Thirdmill Study Bible

Notes on Luke 3:1-3

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Luke 3:1

Luke mentioned several prominent figures to ground the narrative in world history. Tiberius Caesar. Reigned as emperor of Rome from A.D. 14 to 37. Prior to that, he served two years as coregent with his predecessor, Caesar Augustus (see note on 2:1). It is hard to tell whether Luke marked the first year of his reign with his time as cogent or his start as Caesar on his own. This makes the date of Tiberius' fifteenth year uncertain. It was sometime between A.D. 26-28. If Jesus was born just prior to Herod's death 4 B.C. (Matt. 2:1-19), this would make Jesus about thirty years old (v. 23). Pontius Pilate. The governor of Judea from A.D. 26-36. The term governor can mean prefect or procurator. He was a prefect. Herod. Herod Antipas was tetrarch over one of three regions in the area previously ruled by his father, Herod the Great. Herod Antipas ruled over Galilee and Perea (4 B.C.–A.D. 39). Philip. Half-brother to Antipas. He ruled the area northeast of the Sea of Galilee (4 B.C.–A.D. 33/34). Luke mentioned Ituraea and Trachonitis but this region also included Batanaea, Auranitis, and Gaulonitis. Lysanias. There were several men named Lysanias who ruled over several decades in Abilene. The exact location is unknown but Abilene could be the region north of Mount Herman which is called Abila.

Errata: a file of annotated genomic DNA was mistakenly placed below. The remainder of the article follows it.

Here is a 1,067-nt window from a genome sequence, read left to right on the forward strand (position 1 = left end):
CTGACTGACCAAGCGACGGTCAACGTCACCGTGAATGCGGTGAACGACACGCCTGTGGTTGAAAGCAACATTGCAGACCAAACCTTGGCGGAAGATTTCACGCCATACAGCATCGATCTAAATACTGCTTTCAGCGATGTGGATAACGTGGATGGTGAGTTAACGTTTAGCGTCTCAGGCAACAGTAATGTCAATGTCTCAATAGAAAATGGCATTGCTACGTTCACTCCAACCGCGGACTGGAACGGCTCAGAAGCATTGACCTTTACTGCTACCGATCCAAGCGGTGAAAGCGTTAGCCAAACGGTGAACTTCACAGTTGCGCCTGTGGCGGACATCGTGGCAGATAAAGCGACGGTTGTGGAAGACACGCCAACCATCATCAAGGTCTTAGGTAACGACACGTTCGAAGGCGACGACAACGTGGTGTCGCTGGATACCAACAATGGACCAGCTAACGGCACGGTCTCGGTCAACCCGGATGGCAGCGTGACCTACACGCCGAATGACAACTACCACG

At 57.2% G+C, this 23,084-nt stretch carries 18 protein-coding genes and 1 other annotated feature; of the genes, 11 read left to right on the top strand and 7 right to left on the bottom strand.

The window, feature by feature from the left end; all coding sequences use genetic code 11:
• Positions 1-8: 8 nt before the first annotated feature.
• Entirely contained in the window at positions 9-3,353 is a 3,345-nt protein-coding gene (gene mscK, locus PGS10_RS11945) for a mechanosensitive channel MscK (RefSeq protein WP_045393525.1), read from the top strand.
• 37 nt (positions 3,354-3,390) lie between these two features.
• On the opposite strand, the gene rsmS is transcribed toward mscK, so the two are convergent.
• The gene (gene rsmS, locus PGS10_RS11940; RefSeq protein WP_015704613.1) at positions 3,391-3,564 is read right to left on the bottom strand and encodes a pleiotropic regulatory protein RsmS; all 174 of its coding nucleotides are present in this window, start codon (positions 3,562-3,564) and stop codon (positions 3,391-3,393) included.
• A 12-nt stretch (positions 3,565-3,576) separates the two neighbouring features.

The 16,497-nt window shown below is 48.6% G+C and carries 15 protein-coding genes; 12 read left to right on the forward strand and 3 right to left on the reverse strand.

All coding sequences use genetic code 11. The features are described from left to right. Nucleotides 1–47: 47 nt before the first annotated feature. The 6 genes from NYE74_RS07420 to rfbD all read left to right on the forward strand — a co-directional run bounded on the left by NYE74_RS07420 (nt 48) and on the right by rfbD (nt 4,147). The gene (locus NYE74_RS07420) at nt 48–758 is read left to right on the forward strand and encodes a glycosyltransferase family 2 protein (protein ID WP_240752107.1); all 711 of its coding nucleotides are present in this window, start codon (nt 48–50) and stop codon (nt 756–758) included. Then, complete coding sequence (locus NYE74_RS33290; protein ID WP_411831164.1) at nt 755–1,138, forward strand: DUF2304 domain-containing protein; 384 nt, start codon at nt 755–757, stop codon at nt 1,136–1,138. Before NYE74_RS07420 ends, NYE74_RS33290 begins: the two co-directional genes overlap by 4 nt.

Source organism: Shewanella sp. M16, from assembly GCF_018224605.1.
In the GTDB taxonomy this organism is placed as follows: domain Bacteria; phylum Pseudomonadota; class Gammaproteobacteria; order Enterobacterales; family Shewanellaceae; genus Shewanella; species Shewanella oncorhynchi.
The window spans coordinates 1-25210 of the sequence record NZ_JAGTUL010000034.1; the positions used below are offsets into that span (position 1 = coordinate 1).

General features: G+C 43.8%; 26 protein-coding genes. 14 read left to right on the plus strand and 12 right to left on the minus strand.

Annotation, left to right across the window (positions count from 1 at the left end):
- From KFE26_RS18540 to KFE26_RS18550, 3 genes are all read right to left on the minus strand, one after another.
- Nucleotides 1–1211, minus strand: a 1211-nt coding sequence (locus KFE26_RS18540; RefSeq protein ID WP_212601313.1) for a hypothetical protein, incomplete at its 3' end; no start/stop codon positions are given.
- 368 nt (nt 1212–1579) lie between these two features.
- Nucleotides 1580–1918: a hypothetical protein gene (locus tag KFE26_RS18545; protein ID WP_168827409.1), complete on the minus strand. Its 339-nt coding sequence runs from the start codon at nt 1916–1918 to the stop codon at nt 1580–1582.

Luke 3:2

Annas and Caiaphas. Caiaphas was the active high priest at the time. However, his father-in-law Annas had previous served (A.D. 6-15) and maintained a strong influence over religious matters in Israel. Annas even retained the title high priest after his term of service (see John 18:13, 19-24; Acts 4:6). Luke used the singular high priesthood to indicate that both of these men shared authority. This grasping for power was at odds with the Scriptures' teaching about the priesthood's concern for the spiritual state of God's people. John son of Zechariah. In the midst of political and religious power, John received God's prophetic word. He began his promised ministry of preparing the people of Israel for the Lord (1:13-17). Coming from the wilderness made clear his ministry was from God (see Exod. 15-20; 1 Kgs. 17:2-3; Jer. 2:2-3; Hos. 2:14-23). Given the parallels with Jer. 1:1-3, Luke probably intended to emphasize John's role as a true prophet of God.

Luke 3:3

preaching. Though known for calling sinners to be baptized, Luke put the emphasis on John's preaching a baptism of repentance for the forgiveness of sins from God's word (vv. 2, 4-6, 18). baptism. Baptism was a symbol of spiritual cleansing. In Israel, it was reserved for pagan Gentiles who converted to Judaism. Surprisingly, John called for those who were already God's people to undergo baptism. While other ritual washings were self-administered, John called people out to be baptized by him. Perhaps this pointed to the distinct message John preached (vv. 4-9). John preached by the Jordan River because it provided access to water for baptism. repentance. Means to turn from sin toward God. It involves conviction of one's sin (2 Cor. 7:10), which leads to confession before God (see Ps 32:1-5; Prov. 28:13; 1 John 1:8-10). The sincerity of one's repentance is then seen in a changed life (v. 10-14). forgiveness of sins. The result of repentance and faith (see Exod. 34:6-7; Isa. 31:6-7; Acts 2:37-41). This is the inward spiritual change is symbolized in the act of baptism (1 Pet. 3:21).

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